Nov. 16, 2016
By Denise Skwarcan
Scott Daly grew up playing baseball.
He loved the sport.
He dreamed of playing in The Show.
He also is a native of Downers Grove, Illinois, a southwestern suburb of Chicago.
But his heart belongs to the north side or, more specifically, the Northsiders. So he couldn't have been happier when the Chicago Cubs won the World Series.
"I have been a Cubs fan since I was 5 years old, and that was incredible," Daly says. "For myself and my family it was just a special moment to watch them have the year they had--the last two years even--and to do it the way they did it was pretty special."
Considering Daly's passion for the game, then, it was difficult for him to eventually put baseball aside and pursue football. But in the end focusing on his long-snapping duties, something he had started doing in the fifth grade, ultimately gave him the best collegiate opportunity.
"It was definitely tough," Daly says when asked about choosing between the two sports.
"I still love baseball. I love playing it. I love watching it. So it definitely took a long time to sit down and really think about the pros and the cons each offered me at the end of the day.
"Ultimately, though, I felt that over time--and even though I was working really hard--I just wasn't separating myself as a top-tier baseball player. By that point I was also starting to put in a lot of time and effort into football, and I saw the results paying off.
"I couldn't be happier with my choice. It brought me to one of the greatest universities in the world."
Notre Dame feels the same way. After all, Daly has been the team's long snapper since his sophomore campaign in 2013. He was perfect on 126 snapping opportunities last season and continues to do his job anonymously...which means he's doing it correctly. Sometimes it's hard to imagine Daly became one of the best long snappers in the country simply because there was really no one else on his high school team capable of doing the job.
"I was really the only kid who could snap half-way decently and get it back there without much error," Daly says. "And I didn't think much about it at the time. But then my sophomore year in high school my head coach, who kicked at Illinois State, took an interest in me and told me that if I really worked at it I could definitely have a chance of playing at the college level."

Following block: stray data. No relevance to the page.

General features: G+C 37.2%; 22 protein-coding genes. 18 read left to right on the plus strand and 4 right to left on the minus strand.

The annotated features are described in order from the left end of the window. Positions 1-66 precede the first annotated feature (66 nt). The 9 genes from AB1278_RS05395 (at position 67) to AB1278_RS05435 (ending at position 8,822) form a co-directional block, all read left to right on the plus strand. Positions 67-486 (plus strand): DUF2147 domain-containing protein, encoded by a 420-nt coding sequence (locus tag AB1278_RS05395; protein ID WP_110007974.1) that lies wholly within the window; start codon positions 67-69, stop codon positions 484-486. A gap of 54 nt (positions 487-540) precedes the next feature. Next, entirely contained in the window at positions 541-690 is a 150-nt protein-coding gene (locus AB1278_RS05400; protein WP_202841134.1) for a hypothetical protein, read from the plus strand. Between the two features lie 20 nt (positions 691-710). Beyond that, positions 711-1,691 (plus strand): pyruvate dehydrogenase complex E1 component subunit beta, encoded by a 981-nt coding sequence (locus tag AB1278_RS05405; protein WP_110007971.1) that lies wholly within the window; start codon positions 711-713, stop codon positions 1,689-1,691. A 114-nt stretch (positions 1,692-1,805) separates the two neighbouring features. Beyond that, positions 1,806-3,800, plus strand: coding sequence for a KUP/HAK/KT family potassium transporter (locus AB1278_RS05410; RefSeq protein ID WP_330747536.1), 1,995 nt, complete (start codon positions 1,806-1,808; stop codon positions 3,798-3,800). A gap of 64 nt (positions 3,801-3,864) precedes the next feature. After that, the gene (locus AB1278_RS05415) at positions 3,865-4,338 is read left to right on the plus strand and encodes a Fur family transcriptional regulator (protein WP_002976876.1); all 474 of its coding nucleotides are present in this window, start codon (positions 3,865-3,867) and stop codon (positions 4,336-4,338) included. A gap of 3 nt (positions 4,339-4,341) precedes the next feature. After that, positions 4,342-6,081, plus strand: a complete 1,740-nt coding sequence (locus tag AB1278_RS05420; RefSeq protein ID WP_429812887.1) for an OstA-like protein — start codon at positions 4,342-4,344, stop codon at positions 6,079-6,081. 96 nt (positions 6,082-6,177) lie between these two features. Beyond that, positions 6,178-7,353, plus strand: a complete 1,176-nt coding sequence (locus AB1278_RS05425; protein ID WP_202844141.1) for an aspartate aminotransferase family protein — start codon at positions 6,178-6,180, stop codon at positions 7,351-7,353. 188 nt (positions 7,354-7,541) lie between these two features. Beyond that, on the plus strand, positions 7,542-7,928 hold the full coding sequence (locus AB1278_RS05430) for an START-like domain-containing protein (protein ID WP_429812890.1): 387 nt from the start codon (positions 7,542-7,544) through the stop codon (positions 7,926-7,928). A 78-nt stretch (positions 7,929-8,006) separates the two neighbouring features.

At Downers Grove High School South, the 6-1 ½, 250-pound Daly helped his squad to a 10-2 record as a senior before losing in the Illinois Class 8A state quarterfinals. It was that year in which Daly also scored the only two touchdowns of his career as a tight end, a position he had only started playing the previous year. The first score would have been special simply because it was the first, but it was even a little bit more special for Daly because of a promise he made.
"It was my dad's birthday that day and I told him I would get one for his birthday, and I was able to come through," Daly says. "It was definitely a special moment, a great memory from high school. And playing tight end was a lot of fun. I do miss it."
By this time, however, Daly's work as a long snapper had already begun to intensify. He went to several camps which really elevated his level of play, and a big part of that growth came at the hands of Chris Rubio, the former UCLA long snapper who remains Daly's long-snapping instructor to this day. During the recruitment process, Daly received interest from some Division III schools to play tight end, but Daly knew long snapping was going to take him to the highest possible collegiate level.
What Daly didn't know was that, despite growing up relatively close to the northern Indiana campus, he would end up playing for the Irish, a program about which he knew almost nothing.